List Price: $26.00 / £16.95

Table of Contents and Sample Chapters 

Our intuition tells us that we, our conscious selves, cause our own voluntary acts. Yet scientists have long questioned this; Thomas Huxley, for example, in 1874 compared mental events to a steam whistle that contributes nothing to the work of a locomotive. New experimental evidence (most notable, work by Benjamin Libet and Daniel Wegner) has brought the causal status of human behavior back to the forefront of intellectual discussion. This multidisciplinary collection advances the debate, approaching the question from a variety of perspectives.

The contributors begin by examining recent research in neuroscience that suggests that consciousness does not cause behavior, offering the outline of an empirically based model that shows how the brain causes behavior and where consciousness might fit in. Other contributors address the philosophical presuppositions that may have informed the empirical studies, raising questions about what can be legitimately concluded about the existence of free will from Libet's and Wegner's experimental results. Others examine the effect recent psychological and neuroscientific research could have on legal, social, and moral judgments of responsibility and blame ― in situations including a Clockwork Orange-like scenario of behavior correction.


William P. Banks, Timothy Bayne, Sarah-Jayne Blakemore, Suparna Choudhury, Walter J. Freeman, Shaun Gallagher, Susan Hurley, Marc Jeannerod, Leonard V. Kaplan, Hakwan Lau, Sabine Maasen, Bertram F. Malle, Alfred R. Mele, Elisabeth Pacherie, Richard Passingham, Susan Pockett, Wolfgang Prinz, Peter W. Ross

About the Editors

Susan Pockett is Visiting Scientist in the Physics Department at the University of Auckland.

William P. Banks is Professor of Psychology at Pomona College and editor-in-chief of the journal Consciousness and Cognition.

Shaun Gallagher is Professor and Chair of the Philosophy Department at the University of Central Florida and coeditor of the journal Phenomenology and the Cognitive Sciences.


▷ Proust, Joëlle (2003). How voluntary are minimal actions? In Sabine Maasen, Wolfgang Prinz & Gerhard Roth (eds.) Voluntary Action: An Issue at the Interface of Nature and Culture (pp. 202219). Oxford: Oxford University Press.

ABSTRACT: This book chapter aims at exploring how intentional a piece of behavior should be to count as an action, and how a minimal view on action, not requiring a richly intentional causation, may still qualify such a behavior as voluntary.

KEYWORDS: intention · awareness of agency · will · irreflexive action · second-order desire


▷ Soon, Chun Siong, Marcel Brass, Hans-Jochen Heinze, John-Dylan Haynes (May 2008). Unconscious determinants of free decisions in the human brain. Nature Neuroscience 11(5): 543-545. (doi:10.1038/nn.2112).

Published online: 13 April 2008

ABSTRACT: There has been a long controversy as to whether subjectively 'free' decisions are determined by brain activity ahead of time. We found that the outcome of a decision can be encoded in brain activity of prefrontal and parietal cortex up to 10 s before it enters awareness. This delay presumably reflects the operation of a network of high-level control areas that begin to prepare an upcoming decision long before it enters awareness.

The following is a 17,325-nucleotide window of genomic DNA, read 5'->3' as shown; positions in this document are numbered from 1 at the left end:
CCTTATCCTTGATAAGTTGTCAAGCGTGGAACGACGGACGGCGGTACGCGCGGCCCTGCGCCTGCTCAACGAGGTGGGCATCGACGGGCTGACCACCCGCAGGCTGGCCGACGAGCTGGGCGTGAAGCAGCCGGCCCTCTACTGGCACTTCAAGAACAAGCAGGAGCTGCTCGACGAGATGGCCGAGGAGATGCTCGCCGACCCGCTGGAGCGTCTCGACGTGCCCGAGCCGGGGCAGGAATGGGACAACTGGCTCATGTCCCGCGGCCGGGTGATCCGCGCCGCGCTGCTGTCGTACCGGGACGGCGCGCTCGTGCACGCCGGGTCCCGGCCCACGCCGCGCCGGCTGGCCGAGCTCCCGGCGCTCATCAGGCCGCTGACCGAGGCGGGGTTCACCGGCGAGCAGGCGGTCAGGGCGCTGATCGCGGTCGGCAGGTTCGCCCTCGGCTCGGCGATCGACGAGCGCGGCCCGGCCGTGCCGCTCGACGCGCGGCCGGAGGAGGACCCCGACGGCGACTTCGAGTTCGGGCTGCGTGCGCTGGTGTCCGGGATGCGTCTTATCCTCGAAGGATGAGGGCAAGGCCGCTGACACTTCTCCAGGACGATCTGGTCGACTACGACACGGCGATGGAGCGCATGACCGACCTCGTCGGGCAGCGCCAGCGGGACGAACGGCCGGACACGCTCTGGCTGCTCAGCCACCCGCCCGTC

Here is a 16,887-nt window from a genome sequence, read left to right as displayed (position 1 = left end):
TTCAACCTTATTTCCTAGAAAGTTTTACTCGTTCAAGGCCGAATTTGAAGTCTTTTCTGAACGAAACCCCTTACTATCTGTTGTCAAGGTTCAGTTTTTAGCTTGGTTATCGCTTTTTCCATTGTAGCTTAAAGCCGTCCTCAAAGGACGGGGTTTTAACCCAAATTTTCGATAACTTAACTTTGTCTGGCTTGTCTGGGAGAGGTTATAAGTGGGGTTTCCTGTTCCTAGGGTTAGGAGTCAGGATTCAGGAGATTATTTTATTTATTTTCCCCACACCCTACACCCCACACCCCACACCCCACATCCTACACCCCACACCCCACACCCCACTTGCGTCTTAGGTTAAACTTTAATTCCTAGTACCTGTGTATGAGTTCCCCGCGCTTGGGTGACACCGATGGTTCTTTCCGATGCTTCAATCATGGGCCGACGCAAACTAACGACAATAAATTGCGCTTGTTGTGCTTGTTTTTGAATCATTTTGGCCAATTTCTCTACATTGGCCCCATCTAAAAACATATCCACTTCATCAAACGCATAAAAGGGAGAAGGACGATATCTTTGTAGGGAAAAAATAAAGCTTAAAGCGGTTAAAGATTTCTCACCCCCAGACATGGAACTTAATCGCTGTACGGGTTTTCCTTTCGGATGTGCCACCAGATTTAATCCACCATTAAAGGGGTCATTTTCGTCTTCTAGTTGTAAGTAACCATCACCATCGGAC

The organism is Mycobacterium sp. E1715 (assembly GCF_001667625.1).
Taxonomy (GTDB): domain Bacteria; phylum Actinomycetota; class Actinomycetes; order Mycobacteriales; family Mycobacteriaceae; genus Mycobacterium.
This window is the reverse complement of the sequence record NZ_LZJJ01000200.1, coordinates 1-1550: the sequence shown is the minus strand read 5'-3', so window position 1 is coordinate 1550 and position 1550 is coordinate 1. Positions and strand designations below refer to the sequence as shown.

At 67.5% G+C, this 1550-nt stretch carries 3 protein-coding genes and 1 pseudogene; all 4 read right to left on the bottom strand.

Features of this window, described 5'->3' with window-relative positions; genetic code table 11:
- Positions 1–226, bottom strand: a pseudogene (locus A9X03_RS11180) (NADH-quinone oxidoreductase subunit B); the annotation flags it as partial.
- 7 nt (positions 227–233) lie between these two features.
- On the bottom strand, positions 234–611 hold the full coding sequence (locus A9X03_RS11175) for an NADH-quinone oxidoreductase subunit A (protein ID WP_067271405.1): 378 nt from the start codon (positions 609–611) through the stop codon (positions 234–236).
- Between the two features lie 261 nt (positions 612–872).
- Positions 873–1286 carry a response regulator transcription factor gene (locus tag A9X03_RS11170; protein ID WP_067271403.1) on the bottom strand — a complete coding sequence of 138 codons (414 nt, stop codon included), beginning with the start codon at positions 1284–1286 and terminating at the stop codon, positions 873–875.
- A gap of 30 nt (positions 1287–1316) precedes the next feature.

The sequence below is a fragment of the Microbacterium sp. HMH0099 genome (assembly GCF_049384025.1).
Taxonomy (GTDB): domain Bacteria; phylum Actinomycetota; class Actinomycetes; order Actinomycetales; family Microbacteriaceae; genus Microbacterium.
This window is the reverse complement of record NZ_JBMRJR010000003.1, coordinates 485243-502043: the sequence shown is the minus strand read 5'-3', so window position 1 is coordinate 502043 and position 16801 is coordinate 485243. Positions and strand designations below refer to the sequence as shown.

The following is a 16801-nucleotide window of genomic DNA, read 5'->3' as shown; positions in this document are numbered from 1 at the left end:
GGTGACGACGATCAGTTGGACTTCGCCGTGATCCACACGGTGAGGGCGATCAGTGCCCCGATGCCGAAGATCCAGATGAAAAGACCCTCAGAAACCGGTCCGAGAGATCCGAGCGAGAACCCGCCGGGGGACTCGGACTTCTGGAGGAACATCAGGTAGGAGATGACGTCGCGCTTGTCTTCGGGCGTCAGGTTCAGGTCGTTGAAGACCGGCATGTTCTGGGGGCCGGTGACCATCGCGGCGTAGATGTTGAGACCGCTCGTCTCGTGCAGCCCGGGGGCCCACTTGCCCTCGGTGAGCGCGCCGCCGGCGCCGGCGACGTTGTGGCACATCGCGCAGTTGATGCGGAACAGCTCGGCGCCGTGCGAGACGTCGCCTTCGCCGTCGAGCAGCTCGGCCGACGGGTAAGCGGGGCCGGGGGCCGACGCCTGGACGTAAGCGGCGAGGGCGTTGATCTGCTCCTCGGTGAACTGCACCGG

Chun Siong Soon1,2, Marcel Brass1,3, Hans-Jochen Heinze4 & John-Dylan Haynes1,2

1. Max Planck Institute for Human Cognitive and Brain Sciences, Stephanstrasse 1A, 04103 Leipzig, Germany.

2. Charité ― Universitätsmedizin Berlin, Bernstein Center for Computational Neuroscience, Haus 6, Philippstrasse 13, 10115 Berlin, Germany.

3. Department of Experimental Psychology and Ghent Institute for Functional and Metabolic Imaging, Ghent University, Henri Dunantlaan 2, 9000 Ghent, Belgium.

4. Department of Neurology II, Otto-von-Guericke University, Leipziger Strasse 44, 39120 Magdeburg, Germany.

Correspondence to: John-Dylan Haynes1,2 e-mail: haynes [AT] bccn-berlin.de


FULL TEXT: http://www.rifters.com/real/articles/NatureNeuroScience_Soon_et_al.pdf

PRESS RELEASE: Unconscious decisions in the brain


▷ Wegner, Daniel M. (Apr. 2002). The Illusion of Conscious Will. The MIT Press.

Publisher: The MIT Press

Cloth: 419 pp., 57 illus.

Publication Date: April 2002

ISBN-10: 0-262-23222-7

ISBN-13: 978-0-262-23222-7

Trim Size: 9 x 6

List Price: $40.00 / £29.95

Paperback: 419 pp., 57 illus.

Publication Date: September 2003

ISBN-10: 0-262-73162-2

ISBN-13: 978-0-262-73162-1

Trim Size: 9 x 6

List Price: $21.95 / £13.95

Table of Contents and Sample Chapters 


Do we consciously cause our actions, or do they happen to us? Philosophers, psychologists, neuroscientists, theologians, and lawyers have long debated the existence of free will versus determinism. In this book Daniel Wegner offers a novel understanding of the issue. Like actions, he argues, the feeling of conscious will is created by the mind and brain. Yet if psychological and neural mechanisms are responsible for all human behavior, how could we have conscious will? The feeling of conscious will, Wegner shows, helps us to appreciate and remember our authorship of the things our minds and bodies do. Yes, we feel that we consciously will our actions, Wegner says, but at the same time, our actions happen to us. Although conscious will is an illusion, it serves as a guide to understanding ourselves and to developing a sense of responsibility and morality.